2.4 Total anthocyanin content

The total monomeric anthocyanin assay was determined using the pH differential method as described in the literature (Jiang et al., 2013Jiang, D. Q., Guo, Y., Xu, D. H., Huang, Y. S., Yuan, K., & Lv, Z. Q. (2013). Antioxidant and anti-fatigue effects of anthocyanins of mulberry juice purification (MJP) and mulberry marc purification (MMP) from different varieties mulberry fruit in China. Food and Chemical Toxicology, 59, 1-7. http://dx.doi.org/10.1016/j.fct.2013.05.023. PMid:23727333.
http://dx.doi.org/10.1016/j.fct.2013.05....
). Briefly, two dilutions of samples were prepared by adding 50 μL of samples with 4950 μL of potassium chloride (0.025 M) buffer pH 1.0 and the other with sodium acetate (0.4 M) buffer pH 4.5. The absorbance of each sample was measured after 20 minutes at wavelengths of 520 and 700 nm. Total anthocyanin content was determined based on the absorbance value obtained from Equation 1.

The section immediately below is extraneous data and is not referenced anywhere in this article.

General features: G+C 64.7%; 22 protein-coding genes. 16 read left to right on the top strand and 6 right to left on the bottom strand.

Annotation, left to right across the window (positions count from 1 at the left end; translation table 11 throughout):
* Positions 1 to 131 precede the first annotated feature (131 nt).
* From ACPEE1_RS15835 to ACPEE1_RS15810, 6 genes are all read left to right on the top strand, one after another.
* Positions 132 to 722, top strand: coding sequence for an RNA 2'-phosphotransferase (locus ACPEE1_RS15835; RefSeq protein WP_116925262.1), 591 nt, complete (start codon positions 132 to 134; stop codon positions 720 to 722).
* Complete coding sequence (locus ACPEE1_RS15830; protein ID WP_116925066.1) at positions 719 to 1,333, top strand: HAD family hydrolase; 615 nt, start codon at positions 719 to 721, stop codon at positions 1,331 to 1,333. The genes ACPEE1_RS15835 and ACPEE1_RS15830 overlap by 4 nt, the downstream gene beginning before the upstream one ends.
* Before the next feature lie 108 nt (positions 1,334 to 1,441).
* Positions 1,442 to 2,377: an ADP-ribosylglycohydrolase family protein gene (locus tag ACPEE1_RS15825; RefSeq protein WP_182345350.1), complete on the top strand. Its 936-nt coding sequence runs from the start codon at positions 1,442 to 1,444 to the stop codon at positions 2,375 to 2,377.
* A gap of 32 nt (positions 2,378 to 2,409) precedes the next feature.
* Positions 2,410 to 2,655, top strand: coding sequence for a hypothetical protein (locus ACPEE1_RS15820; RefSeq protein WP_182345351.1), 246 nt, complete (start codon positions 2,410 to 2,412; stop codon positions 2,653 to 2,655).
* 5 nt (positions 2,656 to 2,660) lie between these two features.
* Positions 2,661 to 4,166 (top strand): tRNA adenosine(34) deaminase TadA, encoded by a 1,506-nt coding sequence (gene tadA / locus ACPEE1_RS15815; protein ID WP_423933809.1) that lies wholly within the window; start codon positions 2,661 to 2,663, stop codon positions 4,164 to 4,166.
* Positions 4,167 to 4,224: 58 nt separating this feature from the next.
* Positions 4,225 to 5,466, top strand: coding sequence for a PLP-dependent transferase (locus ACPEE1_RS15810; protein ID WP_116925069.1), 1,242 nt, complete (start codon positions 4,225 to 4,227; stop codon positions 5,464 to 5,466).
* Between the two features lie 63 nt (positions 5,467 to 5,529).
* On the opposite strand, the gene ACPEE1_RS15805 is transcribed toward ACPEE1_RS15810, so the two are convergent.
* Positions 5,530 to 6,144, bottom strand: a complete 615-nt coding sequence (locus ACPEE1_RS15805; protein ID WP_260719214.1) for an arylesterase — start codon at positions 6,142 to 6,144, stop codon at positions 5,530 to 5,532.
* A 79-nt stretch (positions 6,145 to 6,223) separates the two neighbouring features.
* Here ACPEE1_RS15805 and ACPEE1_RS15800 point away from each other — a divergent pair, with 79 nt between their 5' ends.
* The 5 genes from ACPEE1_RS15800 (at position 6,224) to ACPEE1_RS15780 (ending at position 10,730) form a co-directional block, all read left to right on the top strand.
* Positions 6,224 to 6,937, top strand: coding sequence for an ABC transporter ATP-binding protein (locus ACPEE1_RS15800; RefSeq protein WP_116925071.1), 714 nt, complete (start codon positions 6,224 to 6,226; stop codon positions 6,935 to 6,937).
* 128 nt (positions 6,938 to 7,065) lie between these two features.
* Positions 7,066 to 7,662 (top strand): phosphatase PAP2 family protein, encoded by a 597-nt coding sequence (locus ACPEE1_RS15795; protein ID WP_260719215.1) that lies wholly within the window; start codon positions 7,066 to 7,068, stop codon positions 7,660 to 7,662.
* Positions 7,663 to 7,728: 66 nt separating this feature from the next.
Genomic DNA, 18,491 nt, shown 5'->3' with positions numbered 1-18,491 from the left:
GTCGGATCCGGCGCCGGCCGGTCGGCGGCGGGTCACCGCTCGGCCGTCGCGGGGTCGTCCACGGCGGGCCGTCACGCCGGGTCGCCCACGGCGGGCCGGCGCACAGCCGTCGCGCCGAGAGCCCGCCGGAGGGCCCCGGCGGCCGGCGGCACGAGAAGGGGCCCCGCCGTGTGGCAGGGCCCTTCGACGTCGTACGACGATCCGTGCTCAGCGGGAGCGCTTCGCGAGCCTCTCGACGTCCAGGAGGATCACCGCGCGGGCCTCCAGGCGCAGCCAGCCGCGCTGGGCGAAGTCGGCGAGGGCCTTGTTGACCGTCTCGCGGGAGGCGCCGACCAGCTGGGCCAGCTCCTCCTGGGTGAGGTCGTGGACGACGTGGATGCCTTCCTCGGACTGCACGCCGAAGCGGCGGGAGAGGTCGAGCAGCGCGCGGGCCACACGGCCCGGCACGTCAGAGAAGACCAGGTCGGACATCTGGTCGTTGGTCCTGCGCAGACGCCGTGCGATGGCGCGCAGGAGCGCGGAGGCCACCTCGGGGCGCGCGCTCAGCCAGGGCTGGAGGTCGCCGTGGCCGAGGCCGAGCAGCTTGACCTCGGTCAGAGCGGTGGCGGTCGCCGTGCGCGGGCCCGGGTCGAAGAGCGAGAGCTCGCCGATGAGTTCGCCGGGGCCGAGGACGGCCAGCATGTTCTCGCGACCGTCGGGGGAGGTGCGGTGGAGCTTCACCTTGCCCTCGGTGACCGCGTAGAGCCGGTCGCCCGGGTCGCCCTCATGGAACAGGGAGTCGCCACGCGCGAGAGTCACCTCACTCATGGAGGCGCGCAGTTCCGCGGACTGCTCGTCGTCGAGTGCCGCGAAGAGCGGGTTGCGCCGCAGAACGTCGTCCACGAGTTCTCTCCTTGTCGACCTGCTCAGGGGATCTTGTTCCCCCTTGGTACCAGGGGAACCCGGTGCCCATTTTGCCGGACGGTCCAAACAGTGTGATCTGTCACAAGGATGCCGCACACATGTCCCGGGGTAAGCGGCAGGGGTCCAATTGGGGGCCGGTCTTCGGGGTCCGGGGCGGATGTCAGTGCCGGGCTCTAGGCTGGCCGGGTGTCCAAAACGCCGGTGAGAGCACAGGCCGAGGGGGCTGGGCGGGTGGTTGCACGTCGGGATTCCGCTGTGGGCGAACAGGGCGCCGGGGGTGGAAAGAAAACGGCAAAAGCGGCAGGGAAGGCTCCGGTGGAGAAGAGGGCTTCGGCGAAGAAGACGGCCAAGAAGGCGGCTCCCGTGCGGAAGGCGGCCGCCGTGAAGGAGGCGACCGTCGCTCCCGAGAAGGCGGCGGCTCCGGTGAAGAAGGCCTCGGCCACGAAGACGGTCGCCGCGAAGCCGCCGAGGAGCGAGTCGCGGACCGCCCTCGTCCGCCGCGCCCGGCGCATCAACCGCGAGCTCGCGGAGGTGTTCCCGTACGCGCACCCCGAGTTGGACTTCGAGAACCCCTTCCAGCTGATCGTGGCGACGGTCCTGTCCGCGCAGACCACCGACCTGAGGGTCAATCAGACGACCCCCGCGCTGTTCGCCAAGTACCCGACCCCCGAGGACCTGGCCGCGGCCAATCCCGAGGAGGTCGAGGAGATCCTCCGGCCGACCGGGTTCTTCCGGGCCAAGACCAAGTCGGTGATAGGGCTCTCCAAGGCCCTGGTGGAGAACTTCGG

A = A 520 A 700 p H 1,0 A 520 A 700 p H 4,5 (1)

where A520 is the absorbance at the 520 nm wavelength, and A700 is the absorbance at the wavelength of 700 nm. Total anthocyanin was represented as cyanidin-3-glucoside and calculated using Equation 2:

A n t h o c y a n i n m g L = A × M W × D F × 10 3 ε × l (2)

where A is the absorbance value, MW is the molecular weight of standard (445.2 g/mol), DF is the dilution factor, ɛ is the molar absorption capacity (29,600 l/mol.cm), and l is the cuvette length (1 cm).

2.5 Ascorbic acid content

The ascorbic acid content was measured using Ultra-Fast Liquid Chromatography (UFLC) based on the method represented in literature (Mercali et al., 2014Mercali, G. D., Schwartz, S., Marczak, L. D. F., Tessaro, I. C., & Sastry, S. (2014). Ascorbic acid degradation and color changes in acerola pulp during ohmic heating: effect of electric field frequency. Journal of Food Engineering, 123, 1-7. http://dx.doi.org/10.1016/j.jfoodeng.2013.09.011.